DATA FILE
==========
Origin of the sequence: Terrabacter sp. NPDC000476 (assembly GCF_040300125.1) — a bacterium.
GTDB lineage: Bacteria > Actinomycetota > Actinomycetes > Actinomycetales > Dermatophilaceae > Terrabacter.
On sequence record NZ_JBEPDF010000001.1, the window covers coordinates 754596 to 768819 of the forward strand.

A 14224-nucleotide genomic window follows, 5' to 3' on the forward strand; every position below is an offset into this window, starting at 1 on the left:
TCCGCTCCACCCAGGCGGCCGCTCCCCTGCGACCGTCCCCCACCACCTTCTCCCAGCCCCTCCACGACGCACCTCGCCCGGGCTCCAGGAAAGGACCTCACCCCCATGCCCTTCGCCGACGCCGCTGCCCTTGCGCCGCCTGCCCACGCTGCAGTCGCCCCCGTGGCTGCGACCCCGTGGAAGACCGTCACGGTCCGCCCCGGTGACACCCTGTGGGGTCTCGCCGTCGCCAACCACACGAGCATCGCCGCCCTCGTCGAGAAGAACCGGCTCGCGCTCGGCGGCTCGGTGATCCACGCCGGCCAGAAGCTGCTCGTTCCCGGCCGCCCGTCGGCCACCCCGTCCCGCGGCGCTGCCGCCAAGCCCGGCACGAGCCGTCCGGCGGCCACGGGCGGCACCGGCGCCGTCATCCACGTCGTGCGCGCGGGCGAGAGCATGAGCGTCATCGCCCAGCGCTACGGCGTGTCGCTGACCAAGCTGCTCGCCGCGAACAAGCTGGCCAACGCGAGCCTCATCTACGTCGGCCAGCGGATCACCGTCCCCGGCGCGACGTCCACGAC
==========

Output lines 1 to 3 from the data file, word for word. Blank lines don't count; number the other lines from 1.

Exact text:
Origin of the sequence: Terrabacter sp. NPDC000476 (assembly GCF_040300125.1) — a bacterium.
GTDB lineage: Bacteria > Actinomycetota > Actinomycetes > Actinomycetales > Dermatophilaceae > Terrabacter.
On sequence record NZ_JBEPDF010000001.1, the window covers coordinates 754596 to 768819 of the forward strand.